October 24th, 2008
05:25 PM ET

Voting for President/Presidente/Prezidan in Florida

Kim Segal
CNN Supervising Producer

I received my Florida absentee ballot a few days ago. After taking it out of the envelope I was originally intimidated by the length. I thought it would take a while to fill out so I tucked it away in my “things to do” file. I recalled CNN’s John Zarrella talking to voters during his three hour wait to early vote. Many of them, were blaming the wait on the size of the ballot.

After speaking with John he said the ballot length wasn’t a problem it was the new machines. So today I took a closer look at what was on my four legal-sized page ballot. Three pages have initiatives on both sides. Once I looked at it I realized, of course it looks long since everything is written in three different languages English, French-Creole and Spanish.

John and I live in the Ft. Lauderdale area which is part of a large and diverse county. This means not only do we have our ballot translated into three languages but we also vote on issues regarding our County’s Charter. Not every Florida County is governed by their own Charter so not every Floridian has 10 additional issues to vote on. I compared my ballot to the one for the area surrounding our Capital, Tallahassee. That ballot fit on one page front and back. It was written in one language, English. The six Florida Constitutional Amendments fit on half a page, only three translated Amendments fit on one of my ballot pages.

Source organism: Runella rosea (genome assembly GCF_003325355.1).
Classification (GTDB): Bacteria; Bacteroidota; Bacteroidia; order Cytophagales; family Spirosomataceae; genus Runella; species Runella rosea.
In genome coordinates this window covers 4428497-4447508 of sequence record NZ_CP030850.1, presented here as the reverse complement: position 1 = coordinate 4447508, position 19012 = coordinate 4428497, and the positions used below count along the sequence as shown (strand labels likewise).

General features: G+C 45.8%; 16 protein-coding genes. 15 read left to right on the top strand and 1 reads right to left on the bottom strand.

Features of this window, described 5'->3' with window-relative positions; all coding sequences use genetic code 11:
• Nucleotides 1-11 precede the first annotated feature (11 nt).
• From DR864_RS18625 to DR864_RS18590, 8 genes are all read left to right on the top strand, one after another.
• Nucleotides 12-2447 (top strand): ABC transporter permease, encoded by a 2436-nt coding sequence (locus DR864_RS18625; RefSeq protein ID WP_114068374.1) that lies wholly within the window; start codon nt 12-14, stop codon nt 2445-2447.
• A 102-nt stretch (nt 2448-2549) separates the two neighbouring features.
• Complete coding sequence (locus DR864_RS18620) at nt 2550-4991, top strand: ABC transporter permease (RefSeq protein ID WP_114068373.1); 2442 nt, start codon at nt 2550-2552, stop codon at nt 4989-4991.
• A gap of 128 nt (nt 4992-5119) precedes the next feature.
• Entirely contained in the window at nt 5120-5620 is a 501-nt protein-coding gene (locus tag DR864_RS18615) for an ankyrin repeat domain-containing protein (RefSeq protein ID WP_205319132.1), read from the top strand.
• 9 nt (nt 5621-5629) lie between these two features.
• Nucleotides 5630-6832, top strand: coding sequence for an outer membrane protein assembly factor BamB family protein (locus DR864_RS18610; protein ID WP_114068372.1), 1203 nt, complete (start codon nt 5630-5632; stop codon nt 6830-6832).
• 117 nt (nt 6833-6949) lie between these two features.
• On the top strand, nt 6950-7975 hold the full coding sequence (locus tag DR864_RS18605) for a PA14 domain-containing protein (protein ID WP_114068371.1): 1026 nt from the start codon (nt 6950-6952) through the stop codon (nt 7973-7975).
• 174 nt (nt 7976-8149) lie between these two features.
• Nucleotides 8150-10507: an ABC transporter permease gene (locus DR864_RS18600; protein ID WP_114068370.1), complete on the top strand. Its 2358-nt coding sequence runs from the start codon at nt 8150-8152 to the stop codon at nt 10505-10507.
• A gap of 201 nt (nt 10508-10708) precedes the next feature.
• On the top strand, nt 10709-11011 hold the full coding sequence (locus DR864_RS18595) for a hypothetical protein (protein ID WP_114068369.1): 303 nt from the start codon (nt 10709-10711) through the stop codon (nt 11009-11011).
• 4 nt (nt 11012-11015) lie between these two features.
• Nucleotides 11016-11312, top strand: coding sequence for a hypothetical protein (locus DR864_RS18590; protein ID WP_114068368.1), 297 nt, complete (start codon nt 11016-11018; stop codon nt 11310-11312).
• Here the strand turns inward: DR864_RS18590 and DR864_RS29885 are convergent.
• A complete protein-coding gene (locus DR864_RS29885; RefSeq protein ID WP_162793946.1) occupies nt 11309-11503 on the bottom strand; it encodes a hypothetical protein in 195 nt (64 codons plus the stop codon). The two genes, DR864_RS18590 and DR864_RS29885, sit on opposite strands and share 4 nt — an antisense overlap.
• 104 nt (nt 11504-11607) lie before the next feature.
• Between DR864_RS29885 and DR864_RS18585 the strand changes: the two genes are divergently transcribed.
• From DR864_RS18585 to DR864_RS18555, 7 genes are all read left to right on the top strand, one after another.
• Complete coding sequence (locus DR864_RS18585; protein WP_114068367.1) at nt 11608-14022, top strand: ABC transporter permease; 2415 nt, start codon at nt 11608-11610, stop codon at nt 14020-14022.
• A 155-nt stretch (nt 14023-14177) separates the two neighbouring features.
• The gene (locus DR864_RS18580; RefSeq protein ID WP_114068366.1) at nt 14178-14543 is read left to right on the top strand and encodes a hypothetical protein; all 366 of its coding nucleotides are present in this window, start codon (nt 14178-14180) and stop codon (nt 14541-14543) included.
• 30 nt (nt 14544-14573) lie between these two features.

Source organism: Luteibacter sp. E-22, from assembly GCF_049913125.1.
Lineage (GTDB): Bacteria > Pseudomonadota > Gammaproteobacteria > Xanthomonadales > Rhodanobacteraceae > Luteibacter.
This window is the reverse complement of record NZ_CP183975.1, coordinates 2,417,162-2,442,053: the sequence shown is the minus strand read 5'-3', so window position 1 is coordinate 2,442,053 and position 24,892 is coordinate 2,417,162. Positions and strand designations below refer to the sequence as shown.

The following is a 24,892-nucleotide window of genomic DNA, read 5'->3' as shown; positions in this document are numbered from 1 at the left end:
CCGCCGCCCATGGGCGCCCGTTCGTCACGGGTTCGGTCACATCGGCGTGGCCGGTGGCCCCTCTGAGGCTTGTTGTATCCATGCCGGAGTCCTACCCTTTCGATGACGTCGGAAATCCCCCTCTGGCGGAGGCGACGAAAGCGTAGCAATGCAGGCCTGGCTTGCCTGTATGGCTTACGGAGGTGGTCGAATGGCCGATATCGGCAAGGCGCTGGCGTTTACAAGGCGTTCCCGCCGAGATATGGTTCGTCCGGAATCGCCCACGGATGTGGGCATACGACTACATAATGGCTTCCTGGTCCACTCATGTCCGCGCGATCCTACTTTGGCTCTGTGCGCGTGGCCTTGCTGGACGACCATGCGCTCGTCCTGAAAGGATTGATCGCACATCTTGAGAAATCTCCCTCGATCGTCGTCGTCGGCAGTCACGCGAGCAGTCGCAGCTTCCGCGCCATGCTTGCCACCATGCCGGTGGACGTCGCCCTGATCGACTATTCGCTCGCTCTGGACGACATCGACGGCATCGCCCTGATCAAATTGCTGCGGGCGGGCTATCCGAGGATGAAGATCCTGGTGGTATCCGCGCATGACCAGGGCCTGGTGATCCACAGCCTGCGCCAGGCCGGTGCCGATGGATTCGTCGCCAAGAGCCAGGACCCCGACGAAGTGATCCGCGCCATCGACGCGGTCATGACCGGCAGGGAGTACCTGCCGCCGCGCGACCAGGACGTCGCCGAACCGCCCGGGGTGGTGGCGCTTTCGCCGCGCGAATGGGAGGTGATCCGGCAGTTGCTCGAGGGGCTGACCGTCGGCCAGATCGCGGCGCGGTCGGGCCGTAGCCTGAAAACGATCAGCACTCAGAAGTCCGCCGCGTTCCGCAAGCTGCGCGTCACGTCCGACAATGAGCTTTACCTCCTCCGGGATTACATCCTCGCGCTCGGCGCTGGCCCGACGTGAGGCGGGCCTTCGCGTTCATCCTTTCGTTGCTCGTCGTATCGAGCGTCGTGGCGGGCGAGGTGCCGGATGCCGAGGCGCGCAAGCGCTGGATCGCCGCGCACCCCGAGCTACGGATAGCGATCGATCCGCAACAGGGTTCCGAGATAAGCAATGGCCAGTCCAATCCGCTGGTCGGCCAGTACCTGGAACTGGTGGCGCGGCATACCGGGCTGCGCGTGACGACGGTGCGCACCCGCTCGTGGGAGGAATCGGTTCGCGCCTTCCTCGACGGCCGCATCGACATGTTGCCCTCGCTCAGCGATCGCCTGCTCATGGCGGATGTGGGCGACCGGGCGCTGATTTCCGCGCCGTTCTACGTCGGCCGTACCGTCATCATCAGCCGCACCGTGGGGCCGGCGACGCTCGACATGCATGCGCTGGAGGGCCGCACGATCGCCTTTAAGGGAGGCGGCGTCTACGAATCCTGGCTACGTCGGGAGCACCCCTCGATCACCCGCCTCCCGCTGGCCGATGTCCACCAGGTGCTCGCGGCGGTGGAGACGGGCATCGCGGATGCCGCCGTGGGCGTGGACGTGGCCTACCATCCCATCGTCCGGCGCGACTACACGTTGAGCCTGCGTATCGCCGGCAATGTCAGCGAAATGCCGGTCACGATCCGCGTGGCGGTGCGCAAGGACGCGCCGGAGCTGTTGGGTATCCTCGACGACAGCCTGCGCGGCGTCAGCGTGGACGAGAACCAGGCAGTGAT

It took John less than ten minutes to vote once he was in the booth, I have a feeling it may take me a bit longer. Not because of the size of the ballot but because I think I will use this opportunity to brush up on my Spanish.

Filed under: Kim Segal • Raw Politics
soundoff (2 Responses)
  1. Sharon, LA, CA

    We have way more than 3 languages to deal with in CA. We should make English the language of the US so we can stop having to pay for everything to be translated into 17 different languages. If you want to vote, you should be able to speak – and understand – the language. I just don't think that's too much to ask

    October 24, 2008 at 6:41 pm |
  2. Abbe Eason

    I sent in my Florida Absentee Ballot last week. I too was intimidated by the size at first. However, it's not only the size that is intimidating, but the wording of the Amendments to the Constitution. I think it is important the ballot is printed in different languages to make the choices and instructions very clear for someone who may not read English well.

    As I am now in Italy studying the Italian language I have a greater appreciation for the difficulties a person faces when speaking or learning a second language. If I had a difficult time with the ballot in English, I can imagine how impossible it must seem to someone who can barely read in another language.

    I only hope the absentee ballots aren't too complicated that they cause someone to fill it out incorrectly and not have it counted.

    October 24, 2008 at 5:43 pm |